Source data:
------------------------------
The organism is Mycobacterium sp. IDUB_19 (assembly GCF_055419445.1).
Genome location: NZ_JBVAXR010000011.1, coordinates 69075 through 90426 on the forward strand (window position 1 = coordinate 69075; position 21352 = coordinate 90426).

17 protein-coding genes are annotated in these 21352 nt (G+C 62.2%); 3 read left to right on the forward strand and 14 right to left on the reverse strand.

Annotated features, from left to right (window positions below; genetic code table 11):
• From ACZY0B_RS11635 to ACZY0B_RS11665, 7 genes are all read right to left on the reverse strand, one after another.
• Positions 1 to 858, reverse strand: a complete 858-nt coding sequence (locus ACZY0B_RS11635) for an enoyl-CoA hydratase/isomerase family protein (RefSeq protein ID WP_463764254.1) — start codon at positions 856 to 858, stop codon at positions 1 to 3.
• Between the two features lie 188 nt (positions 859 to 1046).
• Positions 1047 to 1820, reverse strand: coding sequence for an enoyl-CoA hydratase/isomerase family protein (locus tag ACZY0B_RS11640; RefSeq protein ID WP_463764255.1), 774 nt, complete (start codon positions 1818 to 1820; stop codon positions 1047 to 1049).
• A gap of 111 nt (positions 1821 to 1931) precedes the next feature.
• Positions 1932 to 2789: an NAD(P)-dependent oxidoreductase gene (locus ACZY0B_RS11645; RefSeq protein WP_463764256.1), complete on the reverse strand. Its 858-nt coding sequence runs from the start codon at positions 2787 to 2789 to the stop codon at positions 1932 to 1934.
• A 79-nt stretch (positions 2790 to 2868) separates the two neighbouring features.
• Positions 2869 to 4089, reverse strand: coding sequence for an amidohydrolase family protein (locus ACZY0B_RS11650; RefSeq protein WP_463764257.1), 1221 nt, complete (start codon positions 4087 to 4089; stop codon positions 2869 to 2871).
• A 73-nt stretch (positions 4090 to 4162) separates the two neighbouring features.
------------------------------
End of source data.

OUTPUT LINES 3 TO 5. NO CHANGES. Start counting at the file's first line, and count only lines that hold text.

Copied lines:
17 protein-coding genes are annotated in these 21352 nt (G+C 62.2%); 3 read left to right on the forward strand and 14 right to left on the reverse strand.

Annotated features, from left to right (window positions below; genetic code table 11):
• From ACZY0B_RS11635 to ACZY0B_RS11665, 7 genes are all read right to left on the reverse strand, one after another.